Cuckoo whistles

POWERSTROKE

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I’ve read about the whistles in some that are glued in. Haven’t run into that yet. I also understand that the ones that are glued in at the factory would not have screws and brads through the case. Is this correct? I have one that has screws and staples from the factory as shown. Do the staples act the same way as a brad would?

611E583F-B5EC-4B26-8259-261564A57F03.jpeg
 

Altashot

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I’ve worked on some that had the flutes glued in. You have to pry them off carefully.

Yours here are held with screws and staples. Yes, the staples are like brad nails.

I normally leave the staples in and realign then with the little holes in the flutes before reinstalling the screws.

M.
 

Willie X

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Power,

There will be no doubt when you run across a 'glued in' one ... Willie

The rubber band is there to fix a bellow top that won't close completely. This is a sure sign that a clock has been stored for a long time, laying on its back.
20190218_124857.jpg
 
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THTanner

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If you just slightly dampen the bellows fold lines with a fine paint brush the correcting squeeze goes a lot faster.
 

POWERSTROKE

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Power,

There will be no doubt when you run across a 'glued in' one ... Willie

The rubber band is there to fix a bellow top that won't close completely. This is a sure sign that a clock has been stored for a long time, laying on its back.
View attachment 586253
Why would they glue the bellows on and still screw and staple them on.
 

POWERSTROKE

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Another question I have, is I’ve seen the holes where the screws hold the whistles to the case too loose or worn out threads in the wood. how can you fix this correctly?
 

JimmyOz

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Why would they glue the bellows on and still screw and staple them on.
It is better not to glue them on at all, if you come across glue only take a thin sharp knife and use it like a saw between the case and the bellow to get it off, clean the both faces up and then screw the bellow back on and put a nail in, make it easer for the next repairer.
Another question I have, is I’ve seen the holes where the screws hold the whistles to the case too loose or worn out threads in the wood. how can you fix this correctly?
Just move the bellow up or down a little and then screw it back on and hit the nail back in.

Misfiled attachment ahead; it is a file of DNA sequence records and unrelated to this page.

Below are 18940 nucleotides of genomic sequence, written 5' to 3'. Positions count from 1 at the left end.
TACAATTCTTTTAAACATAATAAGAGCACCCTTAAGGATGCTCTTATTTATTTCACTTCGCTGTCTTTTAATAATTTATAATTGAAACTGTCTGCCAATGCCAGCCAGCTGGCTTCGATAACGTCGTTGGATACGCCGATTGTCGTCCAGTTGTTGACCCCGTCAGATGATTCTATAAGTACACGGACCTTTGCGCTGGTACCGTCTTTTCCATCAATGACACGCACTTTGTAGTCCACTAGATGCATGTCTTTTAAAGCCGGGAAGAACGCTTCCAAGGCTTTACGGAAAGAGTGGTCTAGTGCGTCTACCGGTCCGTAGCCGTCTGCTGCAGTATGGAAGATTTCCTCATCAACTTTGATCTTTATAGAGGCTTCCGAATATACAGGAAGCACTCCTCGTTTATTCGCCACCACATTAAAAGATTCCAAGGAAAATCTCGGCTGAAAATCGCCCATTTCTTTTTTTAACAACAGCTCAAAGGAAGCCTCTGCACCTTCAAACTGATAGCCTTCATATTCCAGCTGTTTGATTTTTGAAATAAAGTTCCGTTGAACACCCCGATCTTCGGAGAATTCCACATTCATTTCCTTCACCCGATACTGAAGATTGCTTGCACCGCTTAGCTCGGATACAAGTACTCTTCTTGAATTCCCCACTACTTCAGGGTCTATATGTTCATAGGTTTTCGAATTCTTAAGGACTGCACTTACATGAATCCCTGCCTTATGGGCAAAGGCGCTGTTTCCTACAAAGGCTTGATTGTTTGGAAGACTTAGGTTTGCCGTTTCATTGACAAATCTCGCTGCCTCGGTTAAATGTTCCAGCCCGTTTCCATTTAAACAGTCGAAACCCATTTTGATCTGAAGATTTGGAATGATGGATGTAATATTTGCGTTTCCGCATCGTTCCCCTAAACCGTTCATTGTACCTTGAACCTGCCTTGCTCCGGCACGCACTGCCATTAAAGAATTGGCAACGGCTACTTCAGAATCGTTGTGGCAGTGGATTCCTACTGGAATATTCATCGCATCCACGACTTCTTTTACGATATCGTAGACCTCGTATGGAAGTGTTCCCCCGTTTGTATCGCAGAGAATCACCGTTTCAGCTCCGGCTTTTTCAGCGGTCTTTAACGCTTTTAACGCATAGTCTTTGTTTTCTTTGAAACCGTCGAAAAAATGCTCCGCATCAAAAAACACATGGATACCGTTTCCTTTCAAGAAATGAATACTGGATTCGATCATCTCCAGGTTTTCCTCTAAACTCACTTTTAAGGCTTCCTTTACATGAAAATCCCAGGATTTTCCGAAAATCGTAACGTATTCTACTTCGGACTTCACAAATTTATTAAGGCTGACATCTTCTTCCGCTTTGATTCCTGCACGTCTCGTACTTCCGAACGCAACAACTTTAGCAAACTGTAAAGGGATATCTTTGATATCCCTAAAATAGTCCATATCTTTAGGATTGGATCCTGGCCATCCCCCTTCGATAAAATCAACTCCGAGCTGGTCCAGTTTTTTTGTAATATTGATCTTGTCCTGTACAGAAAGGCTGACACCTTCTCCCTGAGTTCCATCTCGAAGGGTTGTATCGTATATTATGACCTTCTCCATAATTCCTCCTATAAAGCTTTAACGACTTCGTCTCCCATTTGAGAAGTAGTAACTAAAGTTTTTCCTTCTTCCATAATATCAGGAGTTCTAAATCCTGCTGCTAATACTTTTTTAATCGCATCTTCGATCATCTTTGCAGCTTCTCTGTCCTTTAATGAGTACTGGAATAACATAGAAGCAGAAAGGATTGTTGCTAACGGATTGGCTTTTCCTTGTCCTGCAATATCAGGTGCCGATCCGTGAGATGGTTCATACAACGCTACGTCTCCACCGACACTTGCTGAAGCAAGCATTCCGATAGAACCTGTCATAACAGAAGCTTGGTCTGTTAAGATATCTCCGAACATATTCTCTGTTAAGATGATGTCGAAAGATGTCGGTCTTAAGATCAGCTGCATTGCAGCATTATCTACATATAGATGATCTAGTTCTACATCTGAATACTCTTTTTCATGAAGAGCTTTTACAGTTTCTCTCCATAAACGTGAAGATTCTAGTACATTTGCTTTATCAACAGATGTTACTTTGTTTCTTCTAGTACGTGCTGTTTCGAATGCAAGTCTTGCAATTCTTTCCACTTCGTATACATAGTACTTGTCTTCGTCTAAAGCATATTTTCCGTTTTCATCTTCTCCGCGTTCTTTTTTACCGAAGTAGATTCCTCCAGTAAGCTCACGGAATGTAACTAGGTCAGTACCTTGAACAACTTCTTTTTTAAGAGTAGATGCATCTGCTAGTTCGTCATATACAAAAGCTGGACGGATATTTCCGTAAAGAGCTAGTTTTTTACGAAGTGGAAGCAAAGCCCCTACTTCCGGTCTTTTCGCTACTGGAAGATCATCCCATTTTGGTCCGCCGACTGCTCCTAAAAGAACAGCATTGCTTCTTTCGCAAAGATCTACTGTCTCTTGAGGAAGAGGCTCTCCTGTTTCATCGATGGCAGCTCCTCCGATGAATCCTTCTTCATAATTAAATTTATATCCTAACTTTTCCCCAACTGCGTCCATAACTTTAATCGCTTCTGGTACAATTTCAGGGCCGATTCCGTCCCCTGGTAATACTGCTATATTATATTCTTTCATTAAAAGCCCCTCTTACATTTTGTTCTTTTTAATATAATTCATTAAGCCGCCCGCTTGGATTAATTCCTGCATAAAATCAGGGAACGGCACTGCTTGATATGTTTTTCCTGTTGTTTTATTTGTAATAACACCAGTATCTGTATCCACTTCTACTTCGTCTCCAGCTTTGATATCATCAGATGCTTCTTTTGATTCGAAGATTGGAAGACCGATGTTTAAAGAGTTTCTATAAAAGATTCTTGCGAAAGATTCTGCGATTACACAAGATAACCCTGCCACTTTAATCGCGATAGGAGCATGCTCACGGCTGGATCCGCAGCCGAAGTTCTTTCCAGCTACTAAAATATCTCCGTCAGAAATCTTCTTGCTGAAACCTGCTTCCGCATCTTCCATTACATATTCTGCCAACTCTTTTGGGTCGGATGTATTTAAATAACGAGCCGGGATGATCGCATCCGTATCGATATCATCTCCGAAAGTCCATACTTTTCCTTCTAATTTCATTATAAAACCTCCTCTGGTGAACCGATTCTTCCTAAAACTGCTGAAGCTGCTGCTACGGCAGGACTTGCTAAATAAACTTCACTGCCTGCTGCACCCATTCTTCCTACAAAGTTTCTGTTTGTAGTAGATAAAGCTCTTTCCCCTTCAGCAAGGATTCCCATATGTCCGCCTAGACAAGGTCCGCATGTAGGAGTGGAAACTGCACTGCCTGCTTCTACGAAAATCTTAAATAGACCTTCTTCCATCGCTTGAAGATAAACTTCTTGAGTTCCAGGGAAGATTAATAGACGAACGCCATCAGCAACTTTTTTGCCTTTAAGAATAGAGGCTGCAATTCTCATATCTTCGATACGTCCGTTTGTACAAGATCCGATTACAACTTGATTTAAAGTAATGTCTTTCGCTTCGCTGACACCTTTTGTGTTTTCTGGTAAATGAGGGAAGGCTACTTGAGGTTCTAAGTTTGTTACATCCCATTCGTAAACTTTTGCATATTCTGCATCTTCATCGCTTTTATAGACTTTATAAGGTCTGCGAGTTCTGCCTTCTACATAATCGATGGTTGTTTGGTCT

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John P

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Another tip is to close all extra holes in the flute. I use tape.
 

THTanner

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Another tip is to close all extra holes in the flute. I use tape.
It is interesting that those extra holes do not really matter much. The sound is produced by the puff of air flowing over the fipple in the top section of the whistle. This is similar to the musical instrument called the Recorder that so many kids learn to play in grade school. Any holes don't really affect the production of the note or the loudness very much, but they can change the pitch just like the finger holes in the Recorder. Most whistles have a sealed bottom block, but they still work with that block missing if they are long enough, they are just a lot quieter as some of the air flows out the bottom instead of over the fipple. I have used that as a way to make the bird quieter when a customer asked to tone it down.
 

shutterbug

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It is interesting that those extra holes do not really matter much. The sound is produced by the puff of air flowing over the fipple in the top section of the whistle. This is similar to the musical instrument called the Recorder that so many kids learn to play in grade school. Any holes don't really affect the production of the note or the loudness very much, but they can change the pitch just like the finger holes in the Recorder. Most whistles have a sealed bottom block, but they still work with that block missing if they are long enough, they are just a lot quieter as some of the air flows out the bottom instead of over the fipple. I have used that as a way to make the bird quieter when a customer asked to tone it down.
I never considered that! So in theory, one could tune the things by positioning the holes low or high. Or make a series of holes and cover the ones not needed for the desired note. Very interesting observation, TH. And I'm both humored and grateful to know that the thing has a name :D
 

THTanner